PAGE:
Case Law Details

Case Name : Commissioner of Income-tax Vs SPEL Semi Conductor Ltd. (Madras High Court)
Appeal Number : Tax Case (Appeal) No. 2490 OF 2006
Date of Judgement/Order : 10/10/2012
Related Assessment Year :
Courts : All High Courts (4158) Madras High Court (312)

HIGH COURT OF MADRAS

Commissioner of Income-tax

Versus

SPEL Semi Conductor Ltd.

TAX CASE (APPEAL) NO. 2490 OF 2006

OCTOBER 10, 2012

JUDGMENT

Chitra Venkataraman, J.

The Revenue is on appeal as against the order of the Income Tax Appellate Tribunal relating to assessment year 1998-99. The above Tax Case (Appeal) was admitted on the following questions of law:-

“1.  Whether on the facts and circumstances of the case, the Tribunal was right in directing the Assessing Officer to recompute the income after allowing set off of unabsorbed depreciation from income from other sources, especially, when carry forward losses remained?

 2.  Whether the provisions of Section 32(2) can be given effect to, ignoring the provisions of Section 72(2) of the Income Tax Act?”

2. The assessee is engaged in the business of manufacture of semi conductors. Admittedly the assessee has claimed set off of unabsorbed depreciation from the assessment years 1990-91 to 1997-98 for more than Rs.13 crores and unabsorbed loss for Rs.18 crores relating to assessment year 1995-96 to 1997-98. While recomputing the income for the assessment year 1998-99, the Assessing Officer adjusted the loss brought forward from 1995-96 and 1996-97 to Rs. 1,36,60,836/- and Rs.11,24,919/- respectively on the business income of Rs.1,47,85,755/- and arrived at the business income as ‘Nil’. It is a matter of record that after adjusting carried forward loss, there was still more amount available by way of carried forward loss. It is also seen from the assessment order that the assessee had income from other sources to the tune of Rs.10,03,533/-. The assessee sought for adjustment of carried forward of unabsorbed depreciation in the income from other sources. The claim of the assessee was negatived by the Officer. Aggrieved by the same, the assessee went on appeal before the Commissioner of Income Tax (Appeals), who rejected the assessee’s case by holding that the assessee could not have set off any depreciation before exhausting the set off of losses upto eight assessment years. In other words, the assessee should have exhausted first the unabsorbed carried forward loss for earlier years before claiming any set off on unabsorbed depreciation. Thus, holding, the Commissioner of Income Tax (Appeals) dismissed the appeal. Aggrieved by the same, the assessee went on further appeal before the Tribunal. On consideration of Section 32(2) of the Income Tax Act and Section 72(2) of the Income Tax Act, the Tribunal held that the assessee was entitled to set off unabsorbed depreciation as against the income from other sources. Aggrieved by the same, the Revenue is on appeal before this Court.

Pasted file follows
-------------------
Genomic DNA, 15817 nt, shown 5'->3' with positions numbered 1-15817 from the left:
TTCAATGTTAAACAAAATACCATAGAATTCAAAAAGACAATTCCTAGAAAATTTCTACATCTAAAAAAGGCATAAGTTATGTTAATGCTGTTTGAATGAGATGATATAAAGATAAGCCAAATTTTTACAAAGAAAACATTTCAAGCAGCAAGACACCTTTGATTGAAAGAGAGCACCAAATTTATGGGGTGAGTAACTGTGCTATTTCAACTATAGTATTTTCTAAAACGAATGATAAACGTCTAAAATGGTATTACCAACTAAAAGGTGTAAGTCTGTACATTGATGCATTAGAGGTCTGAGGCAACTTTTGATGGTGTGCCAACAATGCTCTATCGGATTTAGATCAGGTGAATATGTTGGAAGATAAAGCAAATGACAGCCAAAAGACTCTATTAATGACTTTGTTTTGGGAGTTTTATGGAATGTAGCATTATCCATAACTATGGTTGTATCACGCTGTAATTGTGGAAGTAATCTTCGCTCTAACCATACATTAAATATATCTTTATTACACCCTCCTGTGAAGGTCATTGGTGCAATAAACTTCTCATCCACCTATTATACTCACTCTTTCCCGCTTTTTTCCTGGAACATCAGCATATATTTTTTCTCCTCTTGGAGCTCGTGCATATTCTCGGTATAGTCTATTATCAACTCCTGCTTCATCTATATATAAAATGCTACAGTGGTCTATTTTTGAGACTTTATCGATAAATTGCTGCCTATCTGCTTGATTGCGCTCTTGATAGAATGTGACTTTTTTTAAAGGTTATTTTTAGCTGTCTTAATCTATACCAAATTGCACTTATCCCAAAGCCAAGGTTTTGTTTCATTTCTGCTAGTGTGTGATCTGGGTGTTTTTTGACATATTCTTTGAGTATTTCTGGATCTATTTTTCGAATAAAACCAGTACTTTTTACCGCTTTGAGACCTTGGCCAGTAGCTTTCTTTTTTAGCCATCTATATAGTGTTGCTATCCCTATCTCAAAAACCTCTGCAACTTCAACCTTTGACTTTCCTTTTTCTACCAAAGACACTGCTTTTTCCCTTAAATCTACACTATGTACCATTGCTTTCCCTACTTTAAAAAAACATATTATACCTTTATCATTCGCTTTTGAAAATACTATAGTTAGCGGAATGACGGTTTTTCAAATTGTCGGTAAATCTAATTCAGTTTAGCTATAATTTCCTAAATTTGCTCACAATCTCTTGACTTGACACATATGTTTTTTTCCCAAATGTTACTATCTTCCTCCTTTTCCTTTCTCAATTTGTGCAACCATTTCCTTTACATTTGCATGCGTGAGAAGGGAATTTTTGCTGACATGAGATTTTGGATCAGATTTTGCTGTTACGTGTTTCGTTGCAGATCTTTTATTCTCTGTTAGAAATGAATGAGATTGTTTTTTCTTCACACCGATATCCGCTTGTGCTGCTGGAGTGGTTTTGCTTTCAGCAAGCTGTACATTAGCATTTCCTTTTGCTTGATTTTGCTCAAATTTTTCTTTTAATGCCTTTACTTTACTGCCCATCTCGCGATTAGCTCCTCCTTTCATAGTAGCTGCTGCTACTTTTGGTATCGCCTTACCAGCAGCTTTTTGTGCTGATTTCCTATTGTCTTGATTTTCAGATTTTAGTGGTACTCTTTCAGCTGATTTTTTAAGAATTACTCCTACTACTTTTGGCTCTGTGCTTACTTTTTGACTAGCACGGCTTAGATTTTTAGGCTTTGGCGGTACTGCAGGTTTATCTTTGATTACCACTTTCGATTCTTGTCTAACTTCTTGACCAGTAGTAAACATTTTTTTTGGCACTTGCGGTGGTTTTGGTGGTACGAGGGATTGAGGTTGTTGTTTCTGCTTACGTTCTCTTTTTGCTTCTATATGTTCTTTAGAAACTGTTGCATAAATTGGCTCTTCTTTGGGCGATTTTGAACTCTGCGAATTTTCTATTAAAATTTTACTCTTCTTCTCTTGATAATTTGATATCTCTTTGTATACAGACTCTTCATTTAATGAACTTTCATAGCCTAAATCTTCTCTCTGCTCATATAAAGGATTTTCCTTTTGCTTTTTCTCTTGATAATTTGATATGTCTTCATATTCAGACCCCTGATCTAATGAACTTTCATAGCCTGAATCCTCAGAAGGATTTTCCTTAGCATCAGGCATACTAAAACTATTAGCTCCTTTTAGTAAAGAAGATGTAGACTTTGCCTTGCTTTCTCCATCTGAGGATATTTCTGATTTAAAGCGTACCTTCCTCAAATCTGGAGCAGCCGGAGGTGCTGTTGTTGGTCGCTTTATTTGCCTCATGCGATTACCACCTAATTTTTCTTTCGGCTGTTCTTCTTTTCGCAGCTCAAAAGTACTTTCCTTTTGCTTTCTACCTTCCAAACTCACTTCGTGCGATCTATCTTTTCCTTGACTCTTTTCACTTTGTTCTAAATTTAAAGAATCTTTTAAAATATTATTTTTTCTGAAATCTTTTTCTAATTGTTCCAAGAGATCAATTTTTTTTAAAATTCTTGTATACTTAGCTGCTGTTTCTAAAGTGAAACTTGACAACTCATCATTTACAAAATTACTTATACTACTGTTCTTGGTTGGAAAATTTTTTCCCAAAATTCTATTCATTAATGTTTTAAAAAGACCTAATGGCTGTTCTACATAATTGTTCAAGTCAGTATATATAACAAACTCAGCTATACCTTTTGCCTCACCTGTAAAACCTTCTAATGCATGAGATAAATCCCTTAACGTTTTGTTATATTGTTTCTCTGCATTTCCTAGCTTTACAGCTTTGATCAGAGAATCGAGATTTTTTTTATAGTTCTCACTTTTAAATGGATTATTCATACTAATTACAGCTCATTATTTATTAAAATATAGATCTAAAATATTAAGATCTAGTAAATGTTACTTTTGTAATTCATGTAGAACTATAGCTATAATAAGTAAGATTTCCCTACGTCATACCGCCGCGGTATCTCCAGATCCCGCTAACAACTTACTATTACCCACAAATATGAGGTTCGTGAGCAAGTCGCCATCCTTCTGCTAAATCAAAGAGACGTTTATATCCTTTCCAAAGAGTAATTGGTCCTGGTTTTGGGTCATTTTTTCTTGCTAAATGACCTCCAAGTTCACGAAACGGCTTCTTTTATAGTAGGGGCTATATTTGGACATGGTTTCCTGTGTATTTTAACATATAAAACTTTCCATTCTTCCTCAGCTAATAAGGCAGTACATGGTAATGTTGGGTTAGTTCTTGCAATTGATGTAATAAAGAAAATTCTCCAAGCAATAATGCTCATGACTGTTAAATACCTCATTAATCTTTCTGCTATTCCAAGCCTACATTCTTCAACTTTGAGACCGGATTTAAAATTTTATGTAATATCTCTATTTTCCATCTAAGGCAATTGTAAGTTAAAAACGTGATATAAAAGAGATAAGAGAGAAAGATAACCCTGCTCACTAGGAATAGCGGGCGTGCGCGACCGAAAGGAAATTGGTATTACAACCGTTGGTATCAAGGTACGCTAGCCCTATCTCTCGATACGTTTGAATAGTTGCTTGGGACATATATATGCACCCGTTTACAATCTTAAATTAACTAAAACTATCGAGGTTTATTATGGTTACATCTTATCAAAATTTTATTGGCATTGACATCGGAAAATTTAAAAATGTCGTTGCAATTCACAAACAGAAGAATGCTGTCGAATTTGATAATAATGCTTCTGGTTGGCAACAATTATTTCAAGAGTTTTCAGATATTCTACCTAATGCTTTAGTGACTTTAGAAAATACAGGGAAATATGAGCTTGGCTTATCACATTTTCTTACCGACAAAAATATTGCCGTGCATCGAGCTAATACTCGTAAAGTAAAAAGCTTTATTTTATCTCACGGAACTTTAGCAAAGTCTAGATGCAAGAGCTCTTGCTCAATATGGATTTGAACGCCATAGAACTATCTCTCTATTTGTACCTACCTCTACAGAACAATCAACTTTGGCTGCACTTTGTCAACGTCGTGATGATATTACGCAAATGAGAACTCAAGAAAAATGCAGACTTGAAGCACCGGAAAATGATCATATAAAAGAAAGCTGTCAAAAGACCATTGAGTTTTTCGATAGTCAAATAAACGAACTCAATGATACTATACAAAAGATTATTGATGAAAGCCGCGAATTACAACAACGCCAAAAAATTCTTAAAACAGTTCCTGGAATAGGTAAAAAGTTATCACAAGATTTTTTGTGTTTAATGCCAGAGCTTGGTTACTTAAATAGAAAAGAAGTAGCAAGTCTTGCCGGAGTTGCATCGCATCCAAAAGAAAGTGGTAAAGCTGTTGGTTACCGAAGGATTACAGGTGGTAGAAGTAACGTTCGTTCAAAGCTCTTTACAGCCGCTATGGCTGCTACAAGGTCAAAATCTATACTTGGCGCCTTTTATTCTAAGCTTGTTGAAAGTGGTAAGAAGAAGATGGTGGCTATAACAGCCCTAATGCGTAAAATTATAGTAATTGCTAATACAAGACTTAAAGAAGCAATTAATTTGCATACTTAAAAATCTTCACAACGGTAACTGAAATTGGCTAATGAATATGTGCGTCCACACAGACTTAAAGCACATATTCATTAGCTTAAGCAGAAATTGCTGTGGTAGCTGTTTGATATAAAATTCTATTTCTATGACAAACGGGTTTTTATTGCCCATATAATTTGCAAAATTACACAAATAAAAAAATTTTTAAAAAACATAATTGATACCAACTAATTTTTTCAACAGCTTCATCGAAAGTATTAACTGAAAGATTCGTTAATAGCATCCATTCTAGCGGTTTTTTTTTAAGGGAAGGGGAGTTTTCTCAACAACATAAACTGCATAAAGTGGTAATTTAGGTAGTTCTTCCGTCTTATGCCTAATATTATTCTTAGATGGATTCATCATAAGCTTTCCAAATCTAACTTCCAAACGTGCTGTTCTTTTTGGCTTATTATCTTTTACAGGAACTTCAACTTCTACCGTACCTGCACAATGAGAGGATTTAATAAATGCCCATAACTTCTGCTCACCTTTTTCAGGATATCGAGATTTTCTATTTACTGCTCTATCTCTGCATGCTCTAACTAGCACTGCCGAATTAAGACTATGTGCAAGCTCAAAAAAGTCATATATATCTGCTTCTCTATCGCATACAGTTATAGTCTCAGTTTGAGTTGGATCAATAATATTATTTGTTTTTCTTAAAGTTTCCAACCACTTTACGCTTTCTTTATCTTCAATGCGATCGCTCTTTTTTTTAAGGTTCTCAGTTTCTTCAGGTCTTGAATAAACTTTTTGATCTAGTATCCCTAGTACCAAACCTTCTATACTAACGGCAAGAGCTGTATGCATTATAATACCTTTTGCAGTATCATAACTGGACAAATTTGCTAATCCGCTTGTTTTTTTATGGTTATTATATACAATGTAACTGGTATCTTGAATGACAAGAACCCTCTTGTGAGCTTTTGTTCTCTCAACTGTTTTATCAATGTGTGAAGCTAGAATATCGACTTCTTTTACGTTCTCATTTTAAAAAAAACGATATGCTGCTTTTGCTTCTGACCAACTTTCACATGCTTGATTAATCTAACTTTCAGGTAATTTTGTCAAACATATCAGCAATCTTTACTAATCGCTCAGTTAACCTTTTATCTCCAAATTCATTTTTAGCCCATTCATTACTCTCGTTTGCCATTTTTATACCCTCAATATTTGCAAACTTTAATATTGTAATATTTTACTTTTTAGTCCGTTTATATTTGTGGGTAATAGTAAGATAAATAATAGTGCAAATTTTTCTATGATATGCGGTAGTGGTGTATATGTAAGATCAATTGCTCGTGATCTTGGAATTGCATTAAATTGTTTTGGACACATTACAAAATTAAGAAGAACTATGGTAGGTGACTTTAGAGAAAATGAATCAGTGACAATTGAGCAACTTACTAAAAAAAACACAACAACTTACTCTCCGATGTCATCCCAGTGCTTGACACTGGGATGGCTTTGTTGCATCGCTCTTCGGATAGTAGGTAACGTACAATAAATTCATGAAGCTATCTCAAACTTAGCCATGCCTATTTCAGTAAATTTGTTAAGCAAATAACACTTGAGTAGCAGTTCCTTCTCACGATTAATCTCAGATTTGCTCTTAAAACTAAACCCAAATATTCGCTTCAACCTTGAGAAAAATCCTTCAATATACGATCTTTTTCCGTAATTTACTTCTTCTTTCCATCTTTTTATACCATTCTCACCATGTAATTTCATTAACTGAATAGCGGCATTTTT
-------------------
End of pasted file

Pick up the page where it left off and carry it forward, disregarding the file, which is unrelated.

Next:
3. Section 32(2) of the Income Tax Act, which is relevant for the case on hand, reads as follows:-

32(2) Where in the assessment of the assessee full effect cannot be given to any allowance under clause (ii) of sub section (1) in any previous year owing to there being no profits or gains chargeable for that previous year or owing to the profits or gains being less than the allowance, then, the allowance or the part of allowance to which effect has not been given (hereinafter referred to as unabsorbed depreciation allowance), as the case may be,-

(i)  shall be set off against the profits and gains, if any, of any business or profession carried on by him and assessable for that assessment year;

(ii)  if the unabsorbed depreciation allowance cannot be wholly set off under clause (i) the amount not so set off shall be set off from the income under any other head, if any, assessable for that assessment year;

(iii) if the unabsorbed depreciation allowance cannot be wholly set off under clause (i) and clause (ii), the amount of allowance not so set off shall be carried forward to the following assessment year and –

(a)  it shall be set off against the profits and gains, if any, of any business or profession carried on by him and assessable for that assessment year;